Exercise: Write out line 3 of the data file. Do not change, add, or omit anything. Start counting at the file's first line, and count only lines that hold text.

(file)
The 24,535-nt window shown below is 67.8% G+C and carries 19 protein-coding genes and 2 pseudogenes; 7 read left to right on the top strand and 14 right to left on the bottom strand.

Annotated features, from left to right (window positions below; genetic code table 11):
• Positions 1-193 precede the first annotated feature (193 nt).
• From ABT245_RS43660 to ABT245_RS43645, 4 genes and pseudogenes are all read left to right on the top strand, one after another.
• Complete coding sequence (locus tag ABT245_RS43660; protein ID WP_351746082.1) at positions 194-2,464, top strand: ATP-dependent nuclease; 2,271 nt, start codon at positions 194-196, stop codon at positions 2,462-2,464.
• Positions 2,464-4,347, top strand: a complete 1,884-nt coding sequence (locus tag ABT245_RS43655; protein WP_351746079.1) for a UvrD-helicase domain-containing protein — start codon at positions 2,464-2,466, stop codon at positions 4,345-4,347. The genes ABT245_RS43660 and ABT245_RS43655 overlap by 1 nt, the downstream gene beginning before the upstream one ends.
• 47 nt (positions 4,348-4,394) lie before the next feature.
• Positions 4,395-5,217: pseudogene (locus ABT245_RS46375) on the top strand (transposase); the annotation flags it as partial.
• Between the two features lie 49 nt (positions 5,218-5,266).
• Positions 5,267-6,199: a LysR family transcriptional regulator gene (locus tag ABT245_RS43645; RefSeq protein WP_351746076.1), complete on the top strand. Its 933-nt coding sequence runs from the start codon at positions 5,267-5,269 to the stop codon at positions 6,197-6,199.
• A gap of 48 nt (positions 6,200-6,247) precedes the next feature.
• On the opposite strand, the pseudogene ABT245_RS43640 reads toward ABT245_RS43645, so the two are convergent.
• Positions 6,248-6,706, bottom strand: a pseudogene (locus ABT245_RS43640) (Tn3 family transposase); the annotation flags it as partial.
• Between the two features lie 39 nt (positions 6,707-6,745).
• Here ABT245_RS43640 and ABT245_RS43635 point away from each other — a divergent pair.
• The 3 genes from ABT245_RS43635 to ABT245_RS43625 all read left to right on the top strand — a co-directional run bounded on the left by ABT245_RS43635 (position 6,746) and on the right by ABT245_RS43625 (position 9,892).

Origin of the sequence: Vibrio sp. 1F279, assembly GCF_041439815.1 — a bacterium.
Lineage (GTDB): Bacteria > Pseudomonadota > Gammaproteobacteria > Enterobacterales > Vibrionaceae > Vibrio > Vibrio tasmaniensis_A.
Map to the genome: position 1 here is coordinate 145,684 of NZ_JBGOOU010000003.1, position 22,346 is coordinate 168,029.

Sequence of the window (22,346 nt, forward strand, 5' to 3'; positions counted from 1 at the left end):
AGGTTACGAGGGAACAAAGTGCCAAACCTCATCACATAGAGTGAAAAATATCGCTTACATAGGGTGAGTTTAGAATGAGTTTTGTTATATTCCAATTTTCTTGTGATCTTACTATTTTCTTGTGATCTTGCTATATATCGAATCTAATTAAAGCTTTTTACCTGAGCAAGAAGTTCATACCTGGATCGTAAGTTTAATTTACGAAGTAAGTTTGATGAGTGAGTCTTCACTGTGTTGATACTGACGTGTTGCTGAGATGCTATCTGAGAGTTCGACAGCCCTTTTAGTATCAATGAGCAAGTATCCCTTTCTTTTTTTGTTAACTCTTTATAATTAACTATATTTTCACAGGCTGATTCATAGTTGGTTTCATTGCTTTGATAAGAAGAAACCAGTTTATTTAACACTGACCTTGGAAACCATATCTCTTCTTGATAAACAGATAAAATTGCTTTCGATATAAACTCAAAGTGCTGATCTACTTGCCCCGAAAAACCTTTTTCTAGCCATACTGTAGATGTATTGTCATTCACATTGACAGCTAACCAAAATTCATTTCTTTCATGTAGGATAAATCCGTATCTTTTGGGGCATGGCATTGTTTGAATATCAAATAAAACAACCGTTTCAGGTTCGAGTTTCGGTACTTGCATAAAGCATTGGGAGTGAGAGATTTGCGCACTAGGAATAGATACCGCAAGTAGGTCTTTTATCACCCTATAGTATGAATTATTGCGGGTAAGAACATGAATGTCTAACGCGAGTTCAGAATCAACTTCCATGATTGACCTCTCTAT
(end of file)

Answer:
• Positions 1-193 precede the first annotated feature (193 nt).